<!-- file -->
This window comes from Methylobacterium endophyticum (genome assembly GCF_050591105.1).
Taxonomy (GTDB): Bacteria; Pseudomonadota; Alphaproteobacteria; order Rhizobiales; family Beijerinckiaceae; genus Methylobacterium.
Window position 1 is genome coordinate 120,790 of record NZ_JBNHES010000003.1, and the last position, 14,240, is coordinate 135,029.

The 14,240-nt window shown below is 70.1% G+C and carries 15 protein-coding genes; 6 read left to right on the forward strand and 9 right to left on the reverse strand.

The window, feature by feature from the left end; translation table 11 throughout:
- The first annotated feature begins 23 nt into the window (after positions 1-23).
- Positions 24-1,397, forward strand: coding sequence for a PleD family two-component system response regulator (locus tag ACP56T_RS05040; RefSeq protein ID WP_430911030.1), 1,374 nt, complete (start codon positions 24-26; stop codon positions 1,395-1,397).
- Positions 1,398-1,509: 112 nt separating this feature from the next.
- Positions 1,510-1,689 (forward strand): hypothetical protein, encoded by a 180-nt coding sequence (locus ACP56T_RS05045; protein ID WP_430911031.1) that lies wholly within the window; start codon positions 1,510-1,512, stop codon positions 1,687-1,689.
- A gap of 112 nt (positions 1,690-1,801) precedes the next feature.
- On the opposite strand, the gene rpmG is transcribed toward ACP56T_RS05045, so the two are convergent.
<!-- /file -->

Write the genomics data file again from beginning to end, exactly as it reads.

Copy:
This window comes from Methylobacterium endophyticum (genome assembly GCF_050591105.1).
Taxonomy (GTDB): Bacteria; Pseudomonadota; Alphaproteobacteria; order Rhizobiales; family Beijerinckiaceae; genus Methylobacterium.
Window position 1 is genome coordinate 120,790 of record NZ_JBNHES010000003.1, and the last position, 14,240, is coordinate 135,029.

The 14,240-nt window shown below is 70.1% G+C and carries 15 protein-coding genes; 6 read left to right on the forward strand and 9 right to left on the reverse strand.

The window, feature by feature from the left end; translation table 11 throughout:
- The first annotated feature begins 23 nt into the window (after positions 1-23).
- Positions 24-1,397, forward strand: coding sequence for a PleD family two-component system response regulator (locus tag ACP56T_RS05040; RefSeq protein ID WP_430911030.1), 1,374 nt, complete (start codon positions 24-26; stop codon positions 1,395-1,397).
- Positions 1,398-1,509: 112 nt separating this feature from the next.
- Positions 1,510-1,689 (forward strand): hypothetical protein, encoded by a 180-nt coding sequence (locus ACP56T_RS05045; protein ID WP_430911031.1) that lies wholly within the window; start codon positions 1,510-1,512, stop codon positions 1,687-1,689.
- A gap of 112 nt (positions 1,690-1,801) precedes the next feature.
- On the opposite strand, the gene rpmG is transcribed toward ACP56T_RS05045, so the two are convergent.